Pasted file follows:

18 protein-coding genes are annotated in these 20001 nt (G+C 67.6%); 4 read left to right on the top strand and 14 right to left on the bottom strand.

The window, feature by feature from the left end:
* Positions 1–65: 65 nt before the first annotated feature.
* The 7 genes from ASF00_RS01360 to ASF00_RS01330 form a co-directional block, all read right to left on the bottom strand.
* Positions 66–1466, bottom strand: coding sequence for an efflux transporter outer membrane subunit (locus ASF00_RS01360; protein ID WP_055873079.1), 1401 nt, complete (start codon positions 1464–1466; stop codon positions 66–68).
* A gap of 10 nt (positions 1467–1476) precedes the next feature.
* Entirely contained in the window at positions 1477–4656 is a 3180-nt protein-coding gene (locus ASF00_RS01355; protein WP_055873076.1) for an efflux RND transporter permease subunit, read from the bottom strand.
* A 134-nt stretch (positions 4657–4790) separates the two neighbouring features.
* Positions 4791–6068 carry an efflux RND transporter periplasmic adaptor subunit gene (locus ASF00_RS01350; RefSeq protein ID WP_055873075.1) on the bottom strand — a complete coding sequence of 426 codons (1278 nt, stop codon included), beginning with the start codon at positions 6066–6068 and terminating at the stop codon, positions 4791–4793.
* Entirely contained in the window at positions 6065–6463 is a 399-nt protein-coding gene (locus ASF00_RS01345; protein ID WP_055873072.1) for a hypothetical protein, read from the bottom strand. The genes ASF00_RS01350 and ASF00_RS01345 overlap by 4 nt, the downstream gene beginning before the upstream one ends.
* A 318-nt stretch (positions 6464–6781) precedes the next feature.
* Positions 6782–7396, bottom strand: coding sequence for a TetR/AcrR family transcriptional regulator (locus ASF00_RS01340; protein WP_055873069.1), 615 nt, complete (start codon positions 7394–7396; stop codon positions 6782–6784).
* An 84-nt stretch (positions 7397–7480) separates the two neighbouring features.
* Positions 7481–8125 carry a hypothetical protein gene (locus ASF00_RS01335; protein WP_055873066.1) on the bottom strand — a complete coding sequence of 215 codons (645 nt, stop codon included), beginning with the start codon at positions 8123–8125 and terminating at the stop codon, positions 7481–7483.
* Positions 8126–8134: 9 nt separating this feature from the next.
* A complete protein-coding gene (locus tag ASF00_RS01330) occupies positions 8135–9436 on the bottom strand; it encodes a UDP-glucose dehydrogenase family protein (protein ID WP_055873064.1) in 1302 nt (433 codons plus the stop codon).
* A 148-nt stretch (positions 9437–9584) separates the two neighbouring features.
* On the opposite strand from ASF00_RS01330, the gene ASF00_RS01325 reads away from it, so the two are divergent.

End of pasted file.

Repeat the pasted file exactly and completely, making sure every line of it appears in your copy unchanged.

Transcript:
18 protein-coding genes are annotated in these 20001 nt (G+C 67.6%); 4 read left to right on the top strand and 14 right to left on the bottom strand.

The window, feature by feature from the left end:
* Positions 1–65: 65 nt before the first annotated feature.
* The 7 genes from ASF00_RS01360 to ASF00_RS01330 form a co-directional block, all read right to left on the bottom strand.
* Positions 66–1466, bottom strand: coding sequence for an efflux transporter outer membrane subunit (locus ASF00_RS01360; protein ID WP_055873079.1), 1401 nt, complete (start codon positions 1464–1466; stop codon positions 66–68).
* A gap of 10 nt (positions 1467–1476) precedes the next feature.
* Entirely contained in the window at positions 1477–4656 is a 3180-nt protein-coding gene (locus ASF00_RS01355; protein WP_055873076.1) for an efflux RND transporter permease subunit, read from the bottom strand.
* A 134-nt stretch (positions 4657–4790) separates the two neighbouring features.
* Positions 4791–6068 carry an efflux RND transporter periplasmic adaptor subunit gene (locus ASF00_RS01350; RefSeq protein ID WP_055873075.1) on the bottom strand — a complete coding sequence of 426 codons (1278 nt, stop codon included), beginning with the start codon at positions 6066–6068 and terminating at the stop codon, positions 4791–4793.
* Entirely contained in the window at positions 6065–6463 is a 399-nt protein-coding gene (locus ASF00_RS01345; protein ID WP_055873072.1) for a hypothetical protein, read from the bottom strand. The genes ASF00_RS01350 and ASF00_RS01345 overlap by 4 nt, the downstream gene beginning before the upstream one ends.
* A 318-nt stretch (positions 6464–6781) precedes the next feature.
* Positions 6782–7396, bottom strand: coding sequence for a TetR/AcrR family transcriptional regulator (locus ASF00_RS01340; protein WP_055873069.1), 615 nt, complete (start codon positions 7394–7396; stop codon positions 6782–6784).
* An 84-nt stretch (positions 7397–7480) separates the two neighbouring features.
* Positions 7481–8125 carry a hypothetical protein gene (locus ASF00_RS01335; protein WP_055873066.1) on the bottom strand — a complete coding sequence of 215 codons (645 nt, stop codon included), beginning with the start codon at positions 8123–8125 and terminating at the stop codon, positions 7481–7483.
* Positions 8126–8134: 9 nt separating this feature from the next.
* A complete protein-coding gene (locus tag ASF00_RS01330) occupies positions 8135–9436 on the bottom strand; it encodes a UDP-glucose dehydrogenase family protein (protein ID WP_055873064.1) in 1302 nt (433 codons plus the stop codon).
* A 148-nt stretch (positions 9437–9584) separates the two neighbouring features.
* On the opposite strand from ASF00_RS01330, the gene ASF00_RS01325 reads away from it, so the two are divergent.